Student Fellow Focuses on the Social Side of Health

This summer a good number of students sought out health-related internships that took place outside the hospital or doctor’s clinic and instead were situated within the community. Several were supported financially with fellowships from Bowdoin. Below is a brief description of one student’s summer position, supported by a grant from Bowdoin Career Planning’s funded internship program.

Rowan Staley ’18
Major: Neuroscience, religion
Grant: Preston Public Interest Career Fund
Internship: Preble Street Maine Hunger Initiative, Portland, Maine

Last January, Rowan Staley participated in a Bowdoin Alternative Winter Break program that looked at human trafficking and poverty in Maine. This made Staley curious about one of the organizations most actively helping trafficking victims, Preble Street. For 25 years, Executive Director Mark Swann ’84 has led Preble Street, a nonprofit dedicated to ending poverty, hunger, and homelessness.

“I knew that hunger and poverty were big problems, but it blew my mind just how great the hunger crisis has grown in the US,” Staley said. One of her responsibilities this summer has been to deliver food to children at USDA-approved meal sites throughout Portland. The federal government partners with local agencies to bring free lunches to children whose families are not able to provide regular meals during the summer. During the school year, these children typically receive subsidized meals at their schools.

Staley served meals with Sophie Cowen ’18, who had a McKeen Center Community Matters fellowship this summer to also intern at Preble Street. Between 10 and 20 children regularly showed up to receive the lunches. After the children finished eating, Cowen and Staley read books to them, did crafts, or played nutrition-themed games.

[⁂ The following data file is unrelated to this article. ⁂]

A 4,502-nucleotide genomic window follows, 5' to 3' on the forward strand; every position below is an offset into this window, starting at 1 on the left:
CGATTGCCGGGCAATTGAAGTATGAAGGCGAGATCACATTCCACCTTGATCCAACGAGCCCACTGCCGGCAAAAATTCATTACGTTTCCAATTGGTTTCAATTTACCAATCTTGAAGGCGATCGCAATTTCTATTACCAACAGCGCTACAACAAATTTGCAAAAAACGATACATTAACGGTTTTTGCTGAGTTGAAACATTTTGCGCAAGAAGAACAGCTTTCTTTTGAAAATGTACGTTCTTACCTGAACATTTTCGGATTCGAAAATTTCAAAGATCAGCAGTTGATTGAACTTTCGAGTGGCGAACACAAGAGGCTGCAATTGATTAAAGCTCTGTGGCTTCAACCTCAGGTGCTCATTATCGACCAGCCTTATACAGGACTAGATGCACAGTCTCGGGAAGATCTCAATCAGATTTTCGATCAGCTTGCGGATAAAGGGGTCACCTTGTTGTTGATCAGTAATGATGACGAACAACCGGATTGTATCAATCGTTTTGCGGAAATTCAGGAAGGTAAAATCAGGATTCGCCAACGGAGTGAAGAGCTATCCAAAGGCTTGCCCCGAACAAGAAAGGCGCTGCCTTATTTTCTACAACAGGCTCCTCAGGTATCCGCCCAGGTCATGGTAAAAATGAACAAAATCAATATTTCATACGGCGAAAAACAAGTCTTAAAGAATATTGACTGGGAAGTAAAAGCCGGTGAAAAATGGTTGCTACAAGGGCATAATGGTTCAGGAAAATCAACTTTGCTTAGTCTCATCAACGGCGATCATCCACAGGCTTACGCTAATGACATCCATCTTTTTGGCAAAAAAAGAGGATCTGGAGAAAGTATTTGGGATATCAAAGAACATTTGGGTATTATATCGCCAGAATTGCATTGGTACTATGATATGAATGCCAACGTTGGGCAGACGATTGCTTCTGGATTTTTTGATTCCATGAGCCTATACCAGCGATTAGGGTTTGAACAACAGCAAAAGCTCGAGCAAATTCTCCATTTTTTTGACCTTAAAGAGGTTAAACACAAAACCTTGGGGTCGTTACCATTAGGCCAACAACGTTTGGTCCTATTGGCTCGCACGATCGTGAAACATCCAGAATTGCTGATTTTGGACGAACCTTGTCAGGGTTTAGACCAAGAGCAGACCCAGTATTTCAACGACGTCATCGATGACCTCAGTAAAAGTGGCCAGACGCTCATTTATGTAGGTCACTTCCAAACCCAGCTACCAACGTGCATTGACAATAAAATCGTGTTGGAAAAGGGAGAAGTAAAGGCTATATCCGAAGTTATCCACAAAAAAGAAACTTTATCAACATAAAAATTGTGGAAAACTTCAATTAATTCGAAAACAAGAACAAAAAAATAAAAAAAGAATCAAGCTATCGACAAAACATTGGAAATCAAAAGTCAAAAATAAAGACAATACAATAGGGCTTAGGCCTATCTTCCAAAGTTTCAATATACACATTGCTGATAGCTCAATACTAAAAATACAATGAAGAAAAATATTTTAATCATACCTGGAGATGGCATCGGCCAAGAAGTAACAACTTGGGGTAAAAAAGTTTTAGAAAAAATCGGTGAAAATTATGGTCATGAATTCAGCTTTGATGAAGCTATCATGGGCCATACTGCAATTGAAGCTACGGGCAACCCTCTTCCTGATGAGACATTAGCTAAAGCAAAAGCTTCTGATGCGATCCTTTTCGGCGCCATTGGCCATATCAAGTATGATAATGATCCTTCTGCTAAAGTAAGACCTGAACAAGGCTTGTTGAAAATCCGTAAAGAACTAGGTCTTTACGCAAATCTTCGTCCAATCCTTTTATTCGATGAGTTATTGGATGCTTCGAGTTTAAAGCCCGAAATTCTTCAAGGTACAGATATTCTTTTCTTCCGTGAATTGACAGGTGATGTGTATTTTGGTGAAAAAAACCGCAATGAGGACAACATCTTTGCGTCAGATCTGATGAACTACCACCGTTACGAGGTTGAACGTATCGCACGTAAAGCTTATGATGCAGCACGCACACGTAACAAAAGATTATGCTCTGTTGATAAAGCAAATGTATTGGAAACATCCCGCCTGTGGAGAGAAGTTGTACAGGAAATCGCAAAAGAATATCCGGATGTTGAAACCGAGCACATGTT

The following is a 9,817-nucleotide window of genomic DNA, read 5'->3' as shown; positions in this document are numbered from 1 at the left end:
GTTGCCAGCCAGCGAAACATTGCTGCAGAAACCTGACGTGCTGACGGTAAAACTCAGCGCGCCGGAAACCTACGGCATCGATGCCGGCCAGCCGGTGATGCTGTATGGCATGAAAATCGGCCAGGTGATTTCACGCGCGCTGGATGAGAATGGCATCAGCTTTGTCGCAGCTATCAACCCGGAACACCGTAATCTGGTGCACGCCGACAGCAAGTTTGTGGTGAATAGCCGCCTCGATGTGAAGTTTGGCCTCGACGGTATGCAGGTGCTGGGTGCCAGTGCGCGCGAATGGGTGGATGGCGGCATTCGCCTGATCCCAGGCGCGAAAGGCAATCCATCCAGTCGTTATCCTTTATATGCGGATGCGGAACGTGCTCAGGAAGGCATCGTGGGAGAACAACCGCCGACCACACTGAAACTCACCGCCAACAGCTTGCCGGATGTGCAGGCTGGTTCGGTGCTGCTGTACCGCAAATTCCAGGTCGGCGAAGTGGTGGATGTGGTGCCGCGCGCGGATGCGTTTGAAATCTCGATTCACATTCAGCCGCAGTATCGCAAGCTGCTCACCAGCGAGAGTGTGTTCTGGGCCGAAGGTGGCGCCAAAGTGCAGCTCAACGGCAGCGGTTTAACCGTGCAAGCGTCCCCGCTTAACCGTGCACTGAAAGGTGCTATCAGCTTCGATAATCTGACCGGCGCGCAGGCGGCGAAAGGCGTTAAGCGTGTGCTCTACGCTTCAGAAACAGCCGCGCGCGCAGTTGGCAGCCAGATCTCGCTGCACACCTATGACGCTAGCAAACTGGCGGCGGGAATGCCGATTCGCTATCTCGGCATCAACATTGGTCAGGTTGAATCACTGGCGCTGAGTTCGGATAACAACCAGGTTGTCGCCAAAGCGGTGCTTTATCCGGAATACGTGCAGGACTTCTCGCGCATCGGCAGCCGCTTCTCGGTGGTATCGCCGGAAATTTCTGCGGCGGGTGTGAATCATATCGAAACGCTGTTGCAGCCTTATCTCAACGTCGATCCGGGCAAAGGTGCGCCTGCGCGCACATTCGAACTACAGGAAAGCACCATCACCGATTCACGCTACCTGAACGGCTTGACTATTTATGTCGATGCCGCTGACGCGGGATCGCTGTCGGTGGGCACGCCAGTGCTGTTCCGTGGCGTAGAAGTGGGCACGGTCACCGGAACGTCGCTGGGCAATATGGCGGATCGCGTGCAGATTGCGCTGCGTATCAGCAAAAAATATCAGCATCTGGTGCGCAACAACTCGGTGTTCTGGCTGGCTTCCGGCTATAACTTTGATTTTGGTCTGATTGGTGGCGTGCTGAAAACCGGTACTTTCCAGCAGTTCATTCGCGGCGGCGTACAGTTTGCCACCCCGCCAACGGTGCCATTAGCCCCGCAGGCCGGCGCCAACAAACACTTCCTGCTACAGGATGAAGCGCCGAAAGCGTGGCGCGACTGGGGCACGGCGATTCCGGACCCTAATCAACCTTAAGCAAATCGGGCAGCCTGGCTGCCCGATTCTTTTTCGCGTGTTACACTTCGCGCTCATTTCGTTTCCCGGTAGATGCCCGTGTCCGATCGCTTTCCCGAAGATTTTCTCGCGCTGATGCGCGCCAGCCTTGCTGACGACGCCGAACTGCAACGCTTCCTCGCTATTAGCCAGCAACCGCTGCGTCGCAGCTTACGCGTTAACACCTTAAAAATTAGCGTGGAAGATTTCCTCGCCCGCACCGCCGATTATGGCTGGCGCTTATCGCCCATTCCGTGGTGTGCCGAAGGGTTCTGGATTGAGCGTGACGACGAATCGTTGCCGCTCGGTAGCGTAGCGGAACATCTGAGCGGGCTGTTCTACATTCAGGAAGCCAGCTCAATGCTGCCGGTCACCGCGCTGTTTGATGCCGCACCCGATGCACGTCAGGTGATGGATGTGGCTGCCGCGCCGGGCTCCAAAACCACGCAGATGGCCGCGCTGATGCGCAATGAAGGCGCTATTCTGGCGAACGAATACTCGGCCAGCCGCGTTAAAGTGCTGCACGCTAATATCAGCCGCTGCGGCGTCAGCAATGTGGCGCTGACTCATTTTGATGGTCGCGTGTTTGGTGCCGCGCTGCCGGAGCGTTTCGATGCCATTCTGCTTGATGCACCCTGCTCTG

Another project Staley and Cowen worked on together was running focus groups with people who regularly use food pantries. The two students were asked to find out what barriers low-income people face in obtaining food and how they felt the USDA’s food assistance program, SNAP, was working for them. This experience gave Staley and Cowen a close-up view of people’s paths to poverty.

“Poverty is not having a buffer,” Staley said. “People might be leading successful lives but then something goes wrong, like they develop diabetes or have an accident, and there’s no room to deal with these things.”

Staley said this summer has made her more interested in incorporating public health into her future plans. She had thought she wanted to attend medical school to become a clinical doctor, but she is now also considering studying public health. “Public health organizations can be effective and make a difference in people’s lives,” she observed. She added that she’s also noted “a shift among physicians and healthcare providers to recognize the social aspects of health.”